A comparison of retrofitting multiple knowledge structures to a cognitive diagnostic assessment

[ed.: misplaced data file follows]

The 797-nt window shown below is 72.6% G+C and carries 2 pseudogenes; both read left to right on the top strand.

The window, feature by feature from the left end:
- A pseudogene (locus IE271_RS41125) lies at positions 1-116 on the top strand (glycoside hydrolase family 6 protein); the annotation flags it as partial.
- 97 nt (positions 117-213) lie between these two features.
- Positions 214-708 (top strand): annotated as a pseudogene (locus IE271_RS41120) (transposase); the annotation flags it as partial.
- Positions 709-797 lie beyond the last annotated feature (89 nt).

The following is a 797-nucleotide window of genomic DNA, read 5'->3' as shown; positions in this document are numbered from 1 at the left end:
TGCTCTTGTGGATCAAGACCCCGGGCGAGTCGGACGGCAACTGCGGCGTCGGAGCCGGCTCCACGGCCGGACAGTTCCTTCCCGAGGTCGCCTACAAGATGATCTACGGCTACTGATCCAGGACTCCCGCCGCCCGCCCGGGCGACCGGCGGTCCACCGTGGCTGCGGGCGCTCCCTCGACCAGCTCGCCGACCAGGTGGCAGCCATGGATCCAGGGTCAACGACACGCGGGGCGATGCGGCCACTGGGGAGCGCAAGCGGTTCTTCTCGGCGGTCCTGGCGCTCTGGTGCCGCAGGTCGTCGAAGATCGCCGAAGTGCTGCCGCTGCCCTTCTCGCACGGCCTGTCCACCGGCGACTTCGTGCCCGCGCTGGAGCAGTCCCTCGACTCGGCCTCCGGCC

Cognitive Diagnostic Models (CDMs) are widely used psychometric models which assume the probability an exam item is correctly answered is functionally dependent upon the examinee’s binary-valued latent skills of the examinee. The skill requirement is formalized by the examiner in the form of a Q-matrix which specifies the skills required to successfully answer an exam item with a high probability. Given the Q matrix may not always be known a-priori, several studies have evaluated ways to retrofit a Q-Matrix to existing assessments (see Ravand and Baghaei, 2019 for a review). In the current experiment, we examined the model fit of two different approaches for constructing the Q matrix for an undergraduate course (n=79). In the top-down approach, each course-level learning objective is utilized as a skill by itself or broken into subcategories. Groups of exam items are then associated with the relevant subcategories. In the bottom-up approach, skills associated with individual exam items are identified and only the most frequently used skills are included in the final analysis. Using a bootstrap simulation methodology, three model selection criteria were used to compare model fits between the two Q matrices – Generalized Akaike Information Criterion (GAICTIC), Bayesian Information Criterion (BIC), and Cross-Entropy Bayesian Information Criterion (XBIC) (Golden, 2020). For different variations in sample sizes and regularization, all three measures consistently selected the bottom-up model as a better model. The results have implications for guiding the development of methods for developing Q matrix specifications (i.e., skill to exam item mappings).
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